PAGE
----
Wind and solar could make up half of the global electricity mix by 2050.
That’s according to projections from Bloomberg New Energy Finance (BNEF), which suggest the falling costs of wind, solar and battery technologies will help to ensure the power sector contributes towards keeping global temperatures from rising more than 2°C by 2030, as outlined in international climate targets.
It says in approximately two-thirds of the world, wind or solar already represent the least expensive option for adding new generation capacity – it predicts by 2050, their share of generation will grow from around 7% to 48% by 2050, while the contributions of hydropower, natural gas and nuclear are expected to make up a similar share to now.
Meanwhile, BNEF states coal’s position in the global power mix will fall from 37% to 12% by 2050, with oil being “virtually eliminated” as a power source.
It notes Europe is likely to decarbonise its grid the fastest, with 92% of its electricity in 2050 to be supplied by renewables, with the US and China to follow at a slower pace, due to an abundance of low-priced natural gas and a modern fleet of coal-fired plants respectively.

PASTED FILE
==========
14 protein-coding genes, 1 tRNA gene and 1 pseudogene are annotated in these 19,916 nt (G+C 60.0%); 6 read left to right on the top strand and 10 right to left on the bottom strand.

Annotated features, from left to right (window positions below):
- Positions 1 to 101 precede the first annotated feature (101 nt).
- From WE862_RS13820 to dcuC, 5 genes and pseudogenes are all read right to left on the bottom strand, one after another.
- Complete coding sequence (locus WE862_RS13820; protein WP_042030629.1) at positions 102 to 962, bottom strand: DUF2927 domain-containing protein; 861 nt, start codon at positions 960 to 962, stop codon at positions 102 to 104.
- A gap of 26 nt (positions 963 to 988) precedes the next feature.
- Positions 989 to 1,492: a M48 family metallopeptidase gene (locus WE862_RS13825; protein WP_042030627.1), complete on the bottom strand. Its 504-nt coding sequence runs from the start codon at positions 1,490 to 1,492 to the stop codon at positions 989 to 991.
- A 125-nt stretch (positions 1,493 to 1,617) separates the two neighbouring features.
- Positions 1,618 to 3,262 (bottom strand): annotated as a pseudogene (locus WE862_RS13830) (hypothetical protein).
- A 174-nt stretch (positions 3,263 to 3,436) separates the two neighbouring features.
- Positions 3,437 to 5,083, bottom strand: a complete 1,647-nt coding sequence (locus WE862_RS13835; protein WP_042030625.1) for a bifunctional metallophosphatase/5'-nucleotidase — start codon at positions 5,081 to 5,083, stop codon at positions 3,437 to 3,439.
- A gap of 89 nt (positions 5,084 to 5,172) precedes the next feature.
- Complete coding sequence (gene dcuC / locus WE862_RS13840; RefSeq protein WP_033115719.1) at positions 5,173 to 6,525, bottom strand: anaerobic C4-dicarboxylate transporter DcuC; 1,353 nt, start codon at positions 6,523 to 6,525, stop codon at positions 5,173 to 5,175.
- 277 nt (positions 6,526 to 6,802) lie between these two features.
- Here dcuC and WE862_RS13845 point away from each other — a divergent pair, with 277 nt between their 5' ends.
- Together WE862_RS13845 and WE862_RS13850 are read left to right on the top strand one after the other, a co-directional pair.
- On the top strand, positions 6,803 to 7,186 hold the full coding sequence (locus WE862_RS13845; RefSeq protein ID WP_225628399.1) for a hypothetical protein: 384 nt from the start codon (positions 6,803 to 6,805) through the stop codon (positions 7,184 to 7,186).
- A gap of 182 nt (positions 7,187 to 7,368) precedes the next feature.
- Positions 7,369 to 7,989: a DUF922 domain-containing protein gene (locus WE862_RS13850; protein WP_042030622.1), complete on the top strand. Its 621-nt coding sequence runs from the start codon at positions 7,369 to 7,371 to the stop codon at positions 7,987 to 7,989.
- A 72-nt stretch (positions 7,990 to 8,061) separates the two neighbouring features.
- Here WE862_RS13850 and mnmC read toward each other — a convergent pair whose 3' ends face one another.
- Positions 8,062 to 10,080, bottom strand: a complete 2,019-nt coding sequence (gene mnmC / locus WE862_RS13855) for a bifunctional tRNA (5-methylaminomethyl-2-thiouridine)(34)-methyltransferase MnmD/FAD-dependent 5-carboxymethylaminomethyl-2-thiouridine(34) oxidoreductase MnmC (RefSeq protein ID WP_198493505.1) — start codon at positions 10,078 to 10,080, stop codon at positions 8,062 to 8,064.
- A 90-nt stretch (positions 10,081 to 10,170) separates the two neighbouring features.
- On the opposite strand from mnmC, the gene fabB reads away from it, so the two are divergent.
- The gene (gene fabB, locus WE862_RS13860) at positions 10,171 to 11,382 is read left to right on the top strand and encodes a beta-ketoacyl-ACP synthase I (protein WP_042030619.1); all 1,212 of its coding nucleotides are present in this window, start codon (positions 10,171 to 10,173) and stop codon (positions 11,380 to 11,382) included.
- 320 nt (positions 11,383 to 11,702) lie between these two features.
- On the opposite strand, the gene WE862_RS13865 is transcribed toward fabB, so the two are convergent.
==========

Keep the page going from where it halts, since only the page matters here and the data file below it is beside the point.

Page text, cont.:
The report suggests past 2050, renewables will increasingly need assistance from nuclear, biogas, hydrogen-to-power and carbon capture and storage technologies to continue to reduce emissions.
Matthias Kimmel, BNEF Analyst, said: “Solar photovoltaic modules, wind turbines and lithium-ion batteries are set to continue on aggressive cost reduction curves, of 28%, 14% and 18% respectively for every doubling in global installed capacity.
“By 2030, the energy generated or stored and dispatched by these three technologies will undercut electricity generated by existing coal and gas plants almost everywhere.”